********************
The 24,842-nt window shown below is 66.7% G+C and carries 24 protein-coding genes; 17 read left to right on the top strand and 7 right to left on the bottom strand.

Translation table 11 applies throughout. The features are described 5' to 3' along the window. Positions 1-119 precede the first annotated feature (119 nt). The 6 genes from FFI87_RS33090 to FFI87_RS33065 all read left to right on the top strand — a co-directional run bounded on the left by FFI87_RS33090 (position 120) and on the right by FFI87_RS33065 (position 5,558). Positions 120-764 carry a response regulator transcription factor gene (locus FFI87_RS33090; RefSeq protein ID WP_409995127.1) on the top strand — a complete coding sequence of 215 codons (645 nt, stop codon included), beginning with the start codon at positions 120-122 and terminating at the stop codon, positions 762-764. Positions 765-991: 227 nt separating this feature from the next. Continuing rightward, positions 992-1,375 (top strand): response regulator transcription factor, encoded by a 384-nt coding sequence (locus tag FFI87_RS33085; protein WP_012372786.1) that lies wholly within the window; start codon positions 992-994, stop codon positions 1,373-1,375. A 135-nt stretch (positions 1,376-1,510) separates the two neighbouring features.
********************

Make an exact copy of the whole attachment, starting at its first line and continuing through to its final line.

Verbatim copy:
The 24,842-nt window shown below is 66.7% G+C and carries 24 protein-coding genes; 17 read left to right on the top strand and 7 right to left on the bottom strand.

Translation table 11 applies throughout. The features are described 5' to 3' along the window. Positions 1-119 precede the first annotated feature (119 nt). The 6 genes from FFI87_RS33090 to FFI87_RS33065 all read left to right on the top strand — a co-directional run bounded on the left by FFI87_RS33090 (position 120) and on the right by FFI87_RS33065 (position 5,558). Positions 120-764 carry a response regulator transcription factor gene (locus FFI87_RS33090; RefSeq protein ID WP_409995127.1) on the top strand — a complete coding sequence of 215 codons (645 nt, stop codon included), beginning with the start codon at positions 120-122 and terminating at the stop codon, positions 762-764. Positions 765-991: 227 nt separating this feature from the next. Continuing rightward, positions 992-1,375 (top strand): response regulator transcription factor, encoded by a 384-nt coding sequence (locus tag FFI87_RS33085; protein WP_012372786.1) that lies wholly within the window; start codon positions 992-994, stop codon positions 1,373-1,375. A 135-nt stretch (positions 1,376-1,510) separates the two neighbouring features.